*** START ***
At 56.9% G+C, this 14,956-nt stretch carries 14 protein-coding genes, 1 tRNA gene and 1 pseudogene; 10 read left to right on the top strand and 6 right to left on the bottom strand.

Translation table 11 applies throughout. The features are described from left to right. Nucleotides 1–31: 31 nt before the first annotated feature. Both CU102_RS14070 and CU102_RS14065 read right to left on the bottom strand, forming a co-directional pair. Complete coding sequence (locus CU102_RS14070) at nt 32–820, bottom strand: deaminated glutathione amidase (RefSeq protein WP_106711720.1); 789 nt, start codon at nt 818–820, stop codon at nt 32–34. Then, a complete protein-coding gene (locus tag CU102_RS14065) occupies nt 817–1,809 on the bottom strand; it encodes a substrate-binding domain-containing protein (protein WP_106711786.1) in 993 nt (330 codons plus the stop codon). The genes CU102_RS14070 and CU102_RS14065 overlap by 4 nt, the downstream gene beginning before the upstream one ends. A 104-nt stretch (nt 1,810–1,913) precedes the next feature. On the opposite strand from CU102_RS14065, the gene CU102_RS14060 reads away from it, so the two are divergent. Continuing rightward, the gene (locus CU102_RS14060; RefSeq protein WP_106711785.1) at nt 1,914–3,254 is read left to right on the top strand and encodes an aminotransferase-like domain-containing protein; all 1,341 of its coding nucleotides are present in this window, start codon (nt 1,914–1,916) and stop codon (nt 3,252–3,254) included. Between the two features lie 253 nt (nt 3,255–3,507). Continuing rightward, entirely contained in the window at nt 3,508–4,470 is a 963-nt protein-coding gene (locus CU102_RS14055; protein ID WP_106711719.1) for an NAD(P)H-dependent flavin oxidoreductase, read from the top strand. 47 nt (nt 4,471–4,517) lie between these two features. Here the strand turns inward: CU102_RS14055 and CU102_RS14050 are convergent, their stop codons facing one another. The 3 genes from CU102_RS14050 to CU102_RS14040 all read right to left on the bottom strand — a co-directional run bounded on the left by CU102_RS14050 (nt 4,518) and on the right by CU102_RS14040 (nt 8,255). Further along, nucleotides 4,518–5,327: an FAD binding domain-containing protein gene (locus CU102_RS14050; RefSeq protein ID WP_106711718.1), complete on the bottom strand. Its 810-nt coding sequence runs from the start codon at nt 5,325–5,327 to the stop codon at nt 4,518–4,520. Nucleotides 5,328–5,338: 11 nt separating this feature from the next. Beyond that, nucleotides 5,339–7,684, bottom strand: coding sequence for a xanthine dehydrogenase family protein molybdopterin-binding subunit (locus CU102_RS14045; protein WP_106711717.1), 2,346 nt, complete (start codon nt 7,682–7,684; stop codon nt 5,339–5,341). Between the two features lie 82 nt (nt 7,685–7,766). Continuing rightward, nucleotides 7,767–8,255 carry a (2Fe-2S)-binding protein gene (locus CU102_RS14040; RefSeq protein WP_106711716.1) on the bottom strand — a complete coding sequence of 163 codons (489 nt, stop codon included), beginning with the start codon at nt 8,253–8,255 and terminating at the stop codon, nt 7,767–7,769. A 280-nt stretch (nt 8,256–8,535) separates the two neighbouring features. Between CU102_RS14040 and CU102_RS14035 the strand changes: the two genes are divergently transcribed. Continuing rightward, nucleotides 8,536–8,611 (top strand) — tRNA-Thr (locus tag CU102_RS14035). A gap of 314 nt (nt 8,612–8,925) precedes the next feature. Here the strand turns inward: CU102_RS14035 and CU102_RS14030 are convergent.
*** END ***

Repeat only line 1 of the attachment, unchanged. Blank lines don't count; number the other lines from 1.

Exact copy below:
At 56.9% G+C, this 14,956-nt stretch carries 14 protein-coding genes, 1 tRNA gene and 1 pseudogene; 10 read left to right on the top strand and 6 right to left on the bottom strand.